3 open source alternatives to Mint and Quicken for personal finance

3 open source personal finance tools for Linux

Personal finance for Linux
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With the start of the new year, many people take this time to resolve to get a better handle on their personal finances. Whether this means making and sticking to a budget, reducing unnecessary expenses, or simply getting a better understanding of their financial situation, pretty much any approach to person finance is dependent on having a good idea of the numbers inside their bank accounts, where they come, and where they go.

Which tools allow you to take the best to approach organizing your finances depends a little bit on your situation. Do you primarily make purchases electronically, or do you rely heavily on cash? Is the archiving and organization of receipts going to be important for you come tax time? Do you operate a small business and need a more powerful tool which can manage the more complex finances of sales, customers, employees, and business expenses? Or do you use multiple currencies (perhaps BitCoin?) and want to keep track of those values as well?

Just as no two people have identical bank accounts, there's not one single personal finance tool which works best for everybody. For some, automation and simplicity are their main goals, and for others, customization and having lots of features matter most, while still others would benefit most from a large community to help provide support. Let's take a look at three popular options for open source financial software tools, and a fourth option as well—just using old fashioned spreadsheets. Each of these tools was designed with Linux in mind, but there are builds for other operating systems as well.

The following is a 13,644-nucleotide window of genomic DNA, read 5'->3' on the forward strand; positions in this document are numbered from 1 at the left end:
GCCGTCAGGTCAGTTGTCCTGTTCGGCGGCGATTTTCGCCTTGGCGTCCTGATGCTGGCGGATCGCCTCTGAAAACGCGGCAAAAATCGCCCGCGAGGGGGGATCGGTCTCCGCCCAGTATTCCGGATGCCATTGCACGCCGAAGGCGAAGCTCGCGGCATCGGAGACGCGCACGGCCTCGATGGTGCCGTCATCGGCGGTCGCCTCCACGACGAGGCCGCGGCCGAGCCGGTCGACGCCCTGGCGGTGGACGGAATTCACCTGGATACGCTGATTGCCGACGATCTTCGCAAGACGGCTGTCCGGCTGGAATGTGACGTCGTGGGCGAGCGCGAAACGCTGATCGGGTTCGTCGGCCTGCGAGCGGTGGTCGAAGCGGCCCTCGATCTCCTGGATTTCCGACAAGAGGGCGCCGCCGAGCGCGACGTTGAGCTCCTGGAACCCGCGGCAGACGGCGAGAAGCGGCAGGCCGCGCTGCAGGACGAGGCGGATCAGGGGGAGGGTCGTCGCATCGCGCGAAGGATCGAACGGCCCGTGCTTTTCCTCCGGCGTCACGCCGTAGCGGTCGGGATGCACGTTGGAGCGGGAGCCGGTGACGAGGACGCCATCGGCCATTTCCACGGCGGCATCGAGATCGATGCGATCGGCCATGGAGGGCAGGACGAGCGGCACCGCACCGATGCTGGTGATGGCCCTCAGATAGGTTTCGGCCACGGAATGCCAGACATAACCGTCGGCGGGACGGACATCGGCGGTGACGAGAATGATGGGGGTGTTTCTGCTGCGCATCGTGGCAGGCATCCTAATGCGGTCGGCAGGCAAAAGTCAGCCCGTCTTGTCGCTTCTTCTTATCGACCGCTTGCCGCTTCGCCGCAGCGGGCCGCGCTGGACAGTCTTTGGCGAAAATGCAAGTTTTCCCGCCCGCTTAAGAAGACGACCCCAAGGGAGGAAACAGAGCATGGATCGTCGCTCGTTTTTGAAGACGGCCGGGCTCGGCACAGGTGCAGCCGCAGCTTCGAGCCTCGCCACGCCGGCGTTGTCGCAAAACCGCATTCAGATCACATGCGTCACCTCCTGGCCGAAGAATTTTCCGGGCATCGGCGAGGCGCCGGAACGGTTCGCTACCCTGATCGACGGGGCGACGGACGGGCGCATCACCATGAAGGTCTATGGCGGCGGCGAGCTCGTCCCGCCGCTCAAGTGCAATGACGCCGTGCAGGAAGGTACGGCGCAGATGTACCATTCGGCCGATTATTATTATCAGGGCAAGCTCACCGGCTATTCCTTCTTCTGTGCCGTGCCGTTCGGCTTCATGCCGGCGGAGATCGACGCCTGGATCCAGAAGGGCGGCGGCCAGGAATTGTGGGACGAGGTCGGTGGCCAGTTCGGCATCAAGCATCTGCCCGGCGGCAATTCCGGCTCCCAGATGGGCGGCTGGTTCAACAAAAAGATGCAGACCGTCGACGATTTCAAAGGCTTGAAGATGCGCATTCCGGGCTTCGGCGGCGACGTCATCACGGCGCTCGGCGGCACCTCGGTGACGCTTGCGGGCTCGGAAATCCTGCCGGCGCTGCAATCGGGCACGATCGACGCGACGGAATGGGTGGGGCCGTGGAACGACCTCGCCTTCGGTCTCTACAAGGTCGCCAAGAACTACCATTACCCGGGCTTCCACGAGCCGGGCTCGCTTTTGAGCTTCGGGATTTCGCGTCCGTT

GnuCash

First up, let's take a look at GnuCash. GnuCash is a reasonably full featured accounting application which is suitable for both personal use and for managing a small business. First released in 1998, GnuCash is a stable option packaged for most major Linux distributions with Windows and Mac ports available. It features multi-entry bookkeeping, can import from a wide range of formats, handle multiple currencies, help you create budgets, print checks, create custom reports in Scheme, and can import from online banks and pull stock quotes for you directly. While not the kitchen sink, it can handle most financial needs readily out of the box.

One reason I particularly like GnuCash as an option is the availability of a mobile application which complements, rather than emulates, its desktop companion. The mobile app makes it easy for you to track expenses on the go, and allows you to import these into the desktop version for more detailed management (although, unfortunately, it does not provide for direct syncing).

GnuCash hosts a public mirror of its source code, which is primarily written in C, on GitHub. Given its long and complex history, portions of the code are made available under a number of mutually-compatible licenses, primarily the GPL, but the code repository has the full details.

GnuCash

HomeBank

HomeBank is another personal financial management option which is both easy to use but full of charting and reporting options. Most Linux users can find a packaged version in their usual repositories, and Windows users can install via a direct download. There are other unsupported ports available as well.